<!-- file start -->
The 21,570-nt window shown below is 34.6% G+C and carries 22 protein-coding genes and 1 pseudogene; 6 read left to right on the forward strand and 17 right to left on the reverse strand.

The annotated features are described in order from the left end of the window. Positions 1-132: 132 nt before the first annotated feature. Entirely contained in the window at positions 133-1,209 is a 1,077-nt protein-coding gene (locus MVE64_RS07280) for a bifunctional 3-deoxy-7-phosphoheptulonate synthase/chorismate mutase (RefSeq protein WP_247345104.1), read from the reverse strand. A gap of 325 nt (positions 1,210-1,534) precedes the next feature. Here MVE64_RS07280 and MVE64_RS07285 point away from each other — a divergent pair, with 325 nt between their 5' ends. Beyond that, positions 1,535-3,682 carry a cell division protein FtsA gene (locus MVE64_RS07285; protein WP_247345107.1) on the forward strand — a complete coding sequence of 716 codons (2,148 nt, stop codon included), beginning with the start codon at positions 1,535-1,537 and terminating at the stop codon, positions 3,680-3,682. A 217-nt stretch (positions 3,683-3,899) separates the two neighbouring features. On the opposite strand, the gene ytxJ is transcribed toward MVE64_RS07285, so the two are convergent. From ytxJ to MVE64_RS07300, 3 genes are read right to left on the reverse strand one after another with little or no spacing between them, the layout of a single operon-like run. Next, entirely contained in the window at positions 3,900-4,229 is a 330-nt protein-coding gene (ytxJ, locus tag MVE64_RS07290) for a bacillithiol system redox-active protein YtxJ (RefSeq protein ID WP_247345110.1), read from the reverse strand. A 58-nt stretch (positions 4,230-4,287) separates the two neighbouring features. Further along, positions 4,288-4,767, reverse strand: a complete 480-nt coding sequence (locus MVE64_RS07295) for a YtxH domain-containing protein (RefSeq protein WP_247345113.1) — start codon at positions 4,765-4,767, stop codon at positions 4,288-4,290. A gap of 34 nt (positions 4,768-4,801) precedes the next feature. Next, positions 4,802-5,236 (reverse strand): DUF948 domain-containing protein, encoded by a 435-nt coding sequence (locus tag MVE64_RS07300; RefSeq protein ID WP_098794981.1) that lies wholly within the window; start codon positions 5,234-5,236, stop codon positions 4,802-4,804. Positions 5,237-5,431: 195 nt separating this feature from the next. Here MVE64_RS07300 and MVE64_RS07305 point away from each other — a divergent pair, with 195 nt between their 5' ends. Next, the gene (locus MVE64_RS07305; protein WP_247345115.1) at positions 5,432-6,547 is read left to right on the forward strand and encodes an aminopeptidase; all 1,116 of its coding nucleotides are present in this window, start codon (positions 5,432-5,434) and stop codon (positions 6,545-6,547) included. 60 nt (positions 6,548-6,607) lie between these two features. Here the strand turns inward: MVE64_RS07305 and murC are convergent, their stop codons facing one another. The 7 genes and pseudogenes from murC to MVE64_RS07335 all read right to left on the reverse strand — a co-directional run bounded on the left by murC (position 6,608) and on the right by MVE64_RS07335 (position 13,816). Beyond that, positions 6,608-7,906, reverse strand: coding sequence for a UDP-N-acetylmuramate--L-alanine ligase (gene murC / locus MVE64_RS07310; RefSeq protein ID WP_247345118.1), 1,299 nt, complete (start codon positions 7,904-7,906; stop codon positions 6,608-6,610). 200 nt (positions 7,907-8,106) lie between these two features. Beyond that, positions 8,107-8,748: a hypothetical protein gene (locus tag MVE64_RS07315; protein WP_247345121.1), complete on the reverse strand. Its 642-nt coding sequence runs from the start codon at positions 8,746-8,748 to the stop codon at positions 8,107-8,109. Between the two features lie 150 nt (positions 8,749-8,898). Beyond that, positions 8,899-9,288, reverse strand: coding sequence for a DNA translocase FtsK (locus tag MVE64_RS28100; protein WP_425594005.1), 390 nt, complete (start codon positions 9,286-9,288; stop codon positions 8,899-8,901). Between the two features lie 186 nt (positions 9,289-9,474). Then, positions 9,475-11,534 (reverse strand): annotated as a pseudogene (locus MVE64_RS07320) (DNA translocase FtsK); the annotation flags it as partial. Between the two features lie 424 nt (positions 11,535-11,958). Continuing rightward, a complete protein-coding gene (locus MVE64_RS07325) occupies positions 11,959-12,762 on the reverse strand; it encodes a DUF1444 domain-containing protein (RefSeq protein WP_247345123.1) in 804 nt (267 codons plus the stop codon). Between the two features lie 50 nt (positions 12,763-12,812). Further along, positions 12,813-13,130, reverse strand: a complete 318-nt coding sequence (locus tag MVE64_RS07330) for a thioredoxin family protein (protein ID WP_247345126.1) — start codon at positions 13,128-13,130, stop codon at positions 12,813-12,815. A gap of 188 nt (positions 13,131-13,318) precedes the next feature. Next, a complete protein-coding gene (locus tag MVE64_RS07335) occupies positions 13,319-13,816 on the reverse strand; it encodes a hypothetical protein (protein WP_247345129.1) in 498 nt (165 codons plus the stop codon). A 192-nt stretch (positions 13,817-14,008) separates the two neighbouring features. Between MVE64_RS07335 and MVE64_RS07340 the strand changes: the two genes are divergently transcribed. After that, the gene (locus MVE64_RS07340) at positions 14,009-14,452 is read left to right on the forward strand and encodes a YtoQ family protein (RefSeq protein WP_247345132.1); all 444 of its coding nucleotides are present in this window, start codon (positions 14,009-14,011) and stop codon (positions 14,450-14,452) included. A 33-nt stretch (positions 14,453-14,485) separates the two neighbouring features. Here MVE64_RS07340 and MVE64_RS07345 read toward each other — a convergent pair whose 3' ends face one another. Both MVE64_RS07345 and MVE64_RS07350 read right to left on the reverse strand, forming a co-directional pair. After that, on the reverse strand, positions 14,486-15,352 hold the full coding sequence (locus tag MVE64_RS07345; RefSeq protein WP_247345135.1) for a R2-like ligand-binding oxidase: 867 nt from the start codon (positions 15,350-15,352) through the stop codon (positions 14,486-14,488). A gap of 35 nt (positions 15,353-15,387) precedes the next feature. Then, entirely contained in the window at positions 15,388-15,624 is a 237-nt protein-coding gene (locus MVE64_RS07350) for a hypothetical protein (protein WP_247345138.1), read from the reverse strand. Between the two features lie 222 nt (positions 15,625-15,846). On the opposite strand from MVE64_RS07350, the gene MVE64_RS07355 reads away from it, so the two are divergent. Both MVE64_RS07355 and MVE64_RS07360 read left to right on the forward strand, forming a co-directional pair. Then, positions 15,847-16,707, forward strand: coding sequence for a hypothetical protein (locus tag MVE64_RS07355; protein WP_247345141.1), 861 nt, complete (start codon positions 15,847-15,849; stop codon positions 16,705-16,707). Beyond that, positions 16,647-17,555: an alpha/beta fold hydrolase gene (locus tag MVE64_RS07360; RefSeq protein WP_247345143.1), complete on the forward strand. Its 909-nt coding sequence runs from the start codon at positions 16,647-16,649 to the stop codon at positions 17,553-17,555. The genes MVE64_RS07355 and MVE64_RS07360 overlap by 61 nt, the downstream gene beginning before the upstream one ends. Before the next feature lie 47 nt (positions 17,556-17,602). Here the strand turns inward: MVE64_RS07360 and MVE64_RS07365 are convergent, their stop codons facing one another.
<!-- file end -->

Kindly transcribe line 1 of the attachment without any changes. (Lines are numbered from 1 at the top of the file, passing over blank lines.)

The 21,570-nt window shown below is 34.6% G+C and carries 22 protein-coding genes and 1 pseudogene; 6 read left to right on the forward strand and 17 right to left on the reverse strand.